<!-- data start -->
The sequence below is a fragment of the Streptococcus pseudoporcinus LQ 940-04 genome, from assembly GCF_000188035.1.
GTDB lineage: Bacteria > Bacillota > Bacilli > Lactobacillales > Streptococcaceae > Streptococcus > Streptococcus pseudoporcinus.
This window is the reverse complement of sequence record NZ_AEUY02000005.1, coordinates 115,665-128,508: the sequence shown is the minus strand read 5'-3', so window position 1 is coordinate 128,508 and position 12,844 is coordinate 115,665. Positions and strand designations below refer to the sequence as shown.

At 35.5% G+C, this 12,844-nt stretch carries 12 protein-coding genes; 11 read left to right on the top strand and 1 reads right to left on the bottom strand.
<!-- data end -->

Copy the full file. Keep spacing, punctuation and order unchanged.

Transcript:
The sequence below is a fragment of the Streptococcus pseudoporcinus LQ 940-04 genome, from assembly GCF_000188035.1.
GTDB lineage: Bacteria > Bacillota > Bacilli > Lactobacillales > Streptococcaceae > Streptococcus > Streptococcus pseudoporcinus.
This window is the reverse complement of sequence record NZ_AEUY02000005.1, coordinates 115,665-128,508: the sequence shown is the minus strand read 5'-3', so window position 1 is coordinate 128,508 and position 12,844 is coordinate 115,665. Positions and strand designations below refer to the sequence as shown.

At 35.5% G+C, this 12,844-nt stretch carries 12 protein-coding genes; 11 read left to right on the top strand and 1 reads right to left on the bottom strand.